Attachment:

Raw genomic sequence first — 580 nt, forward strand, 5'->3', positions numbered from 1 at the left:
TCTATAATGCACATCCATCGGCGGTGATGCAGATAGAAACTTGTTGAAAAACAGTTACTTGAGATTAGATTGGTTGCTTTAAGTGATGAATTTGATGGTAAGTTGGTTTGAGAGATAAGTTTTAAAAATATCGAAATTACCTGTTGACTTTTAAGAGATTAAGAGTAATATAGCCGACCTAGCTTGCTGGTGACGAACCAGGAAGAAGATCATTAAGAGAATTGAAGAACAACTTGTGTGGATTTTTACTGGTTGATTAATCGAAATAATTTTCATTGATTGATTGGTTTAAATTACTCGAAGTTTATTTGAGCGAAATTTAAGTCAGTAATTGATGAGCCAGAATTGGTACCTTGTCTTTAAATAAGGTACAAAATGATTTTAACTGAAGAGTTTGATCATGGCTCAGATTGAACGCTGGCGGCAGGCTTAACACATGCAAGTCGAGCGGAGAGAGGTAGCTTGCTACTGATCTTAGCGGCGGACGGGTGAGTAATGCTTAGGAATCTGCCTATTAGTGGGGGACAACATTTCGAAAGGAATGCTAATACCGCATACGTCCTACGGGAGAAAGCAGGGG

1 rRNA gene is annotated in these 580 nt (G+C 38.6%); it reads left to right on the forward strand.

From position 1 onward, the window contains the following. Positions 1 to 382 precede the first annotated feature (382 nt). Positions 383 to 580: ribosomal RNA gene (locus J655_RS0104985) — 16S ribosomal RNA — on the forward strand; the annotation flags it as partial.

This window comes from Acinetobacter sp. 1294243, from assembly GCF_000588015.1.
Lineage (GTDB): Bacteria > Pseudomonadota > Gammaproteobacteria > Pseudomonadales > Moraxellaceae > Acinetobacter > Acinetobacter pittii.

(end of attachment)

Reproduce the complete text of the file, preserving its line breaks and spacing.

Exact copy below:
Raw genomic sequence first — 580 nt, forward strand, 5'->3', positions numbered from 1 at the left:
TCTATAATGCACATCCATCGGCGGTGATGCAGATAGAAACTTGTTGAAAAACAGTTACTTGAGATTAGATTGGTTGCTTTAAGTGATGAATTTGATGGTAAGTTGGTTTGAGAGATAAGTTTTAAAAATATCGAAATTACCTGTTGACTTTTAAGAGATTAAGAGTAATATAGCCGACCTAGCTTGCTGGTGACGAACCAGGAAGAAGATCATTAAGAGAATTGAAGAACAACTTGTGTGGATTTTTACTGGTTGATTAATCGAAATAATTTTCATTGATTGATTGGTTTAAATTACTCGAAGTTTATTTGAGCGAAATTTAAGTCAGTAATTGATGAGCCAGAATTGGTACCTTGTCTTTAAATAAGGTACAAAATGATTTTAACTGAAGAGTTTGATCATGGCTCAGATTGAACGCTGGCGGCAGGCTTAACACATGCAAGTCGAGCGGAGAGAGGTAGCTTGCTACTGATCTTAGCGGCGGACGGGTGAGTAATGCTTAGGAATCTGCCTATTAGTGGGGGACAACATTTCGAAAGGAATGCTAATACCGCATACGTCCTACGGGAGAAAGCAGGGG

1 rRNA gene is annotated in these 580 nt (G+C 38.6%); it reads left to right on the forward strand.

From position 1 onward, the window contains the following. Positions 1 to 382 precede the first annotated feature (382 nt). Positions 383 to 580: ribosomal RNA gene (locus J655_RS0104985) — 16S ribosomal RNA — on the forward strand; the annotation flags it as partial.

This window comes from Acinetobacter sp. 1294243, from assembly GCF_000588015.1.
Lineage (GTDB): Bacteria > Pseudomonadota > Gammaproteobacteria > Pseudomonadales > Moraxellaceae > Acinetobacter > Acinetobacter pittii.